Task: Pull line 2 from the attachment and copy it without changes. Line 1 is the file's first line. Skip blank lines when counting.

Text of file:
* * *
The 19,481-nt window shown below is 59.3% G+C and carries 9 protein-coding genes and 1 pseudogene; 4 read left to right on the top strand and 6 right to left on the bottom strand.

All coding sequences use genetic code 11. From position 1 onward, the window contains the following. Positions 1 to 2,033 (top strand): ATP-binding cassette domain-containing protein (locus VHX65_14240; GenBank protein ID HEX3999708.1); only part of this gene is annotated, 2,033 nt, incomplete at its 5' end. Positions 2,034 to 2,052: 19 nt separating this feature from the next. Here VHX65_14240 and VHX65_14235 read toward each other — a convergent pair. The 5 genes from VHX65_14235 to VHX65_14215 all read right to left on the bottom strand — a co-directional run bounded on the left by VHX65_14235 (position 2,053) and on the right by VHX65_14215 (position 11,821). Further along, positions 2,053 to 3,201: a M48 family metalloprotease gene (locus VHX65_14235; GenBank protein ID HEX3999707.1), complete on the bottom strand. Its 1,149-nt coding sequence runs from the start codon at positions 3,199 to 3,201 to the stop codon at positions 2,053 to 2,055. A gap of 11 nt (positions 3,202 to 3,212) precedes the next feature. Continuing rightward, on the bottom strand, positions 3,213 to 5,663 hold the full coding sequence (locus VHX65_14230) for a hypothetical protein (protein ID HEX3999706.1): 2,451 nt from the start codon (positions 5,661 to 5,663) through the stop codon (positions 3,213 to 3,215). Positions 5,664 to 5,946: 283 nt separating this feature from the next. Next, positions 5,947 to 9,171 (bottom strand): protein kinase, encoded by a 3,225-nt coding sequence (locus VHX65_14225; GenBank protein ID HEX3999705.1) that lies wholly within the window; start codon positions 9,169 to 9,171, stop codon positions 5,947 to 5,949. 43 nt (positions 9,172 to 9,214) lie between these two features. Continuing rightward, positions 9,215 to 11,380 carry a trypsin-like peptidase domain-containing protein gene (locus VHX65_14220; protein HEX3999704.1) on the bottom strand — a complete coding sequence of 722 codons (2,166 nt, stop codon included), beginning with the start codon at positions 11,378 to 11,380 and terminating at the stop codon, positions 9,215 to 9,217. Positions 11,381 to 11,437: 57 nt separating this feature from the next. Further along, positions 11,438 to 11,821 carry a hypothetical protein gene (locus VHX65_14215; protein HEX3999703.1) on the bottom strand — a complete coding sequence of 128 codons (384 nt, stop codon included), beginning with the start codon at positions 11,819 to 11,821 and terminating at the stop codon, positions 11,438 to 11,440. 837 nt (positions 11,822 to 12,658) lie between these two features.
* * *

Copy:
All coding sequences use genetic code 11. From position 1 onward, the window contains the following. Positions 1 to 2,033 (top strand): ATP-binding cassette domain-containing protein (locus VHX65_14240; GenBank protein ID HEX3999708.1); only part of this gene is annotated, 2,033 nt, incomplete at its 5' end. Positions 2,034 to 2,052: 19 nt separating this feature from the next. Here VHX65_14240 and VHX65_14235 read toward each other — a convergent pair. The 5 genes from VHX65_14235 to VHX65_14215 all read right to left on the bottom strand — a co-directional run bounded on the left by VHX65_14235 (position 2,053) and on the right by VHX65_14215 (position 11,821). Further along, positions 2,053 to 3,201: a M48 family metalloprotease gene (locus VHX65_14235; GenBank protein ID HEX3999707.1), complete on the bottom strand. Its 1,149-nt coding sequence runs from the start codon at positions 3,199 to 3,201 to the stop codon at positions 2,053 to 2,055. A gap of 11 nt (positions 3,202 to 3,212) precedes the next feature. Continuing rightward, on the bottom strand, positions 3,213 to 5,663 hold the full coding sequence (locus VHX65_14230) for a hypothetical protein (protein ID HEX3999706.1): 2,451 nt from the start codon (positions 5,661 to 5,663) through the stop codon (positions 3,213 to 3,215). Positions 5,664 to 5,946: 283 nt separating this feature from the next. Next, positions 5,947 to 9,171 (bottom strand): protein kinase, encoded by a 3,225-nt coding sequence (locus VHX65_14225; GenBank protein ID HEX3999705.1) that lies wholly within the window; start codon positions 9,169 to 9,171, stop codon positions 5,947 to 5,949. 43 nt (positions 9,172 to 9,214) lie between these two features. Continuing rightward, positions 9,215 to 11,380 carry a trypsin-like peptidase domain-containing protein gene (locus VHX65_14220; protein HEX3999704.1) on the bottom strand — a complete coding sequence of 722 codons (2,166 nt, stop codon included), beginning with the start codon at positions 11,378 to 11,380 and terminating at the stop codon, positions 9,215 to 9,217. Positions 11,381 to 11,437: 57 nt separating this feature from the next. Further along, positions 11,438 to 11,821 carry a hypothetical protein gene (locus VHX65_14215; protein HEX3999703.1) on the bottom strand — a complete coding sequence of 128 codons (384 nt, stop codon included), beginning with the start codon at positions 11,819 to 11,821 and terminating at the stop codon, positions 11,438 to 11,440. 837 nt (positions 11,822 to 12,658) lie between these two features.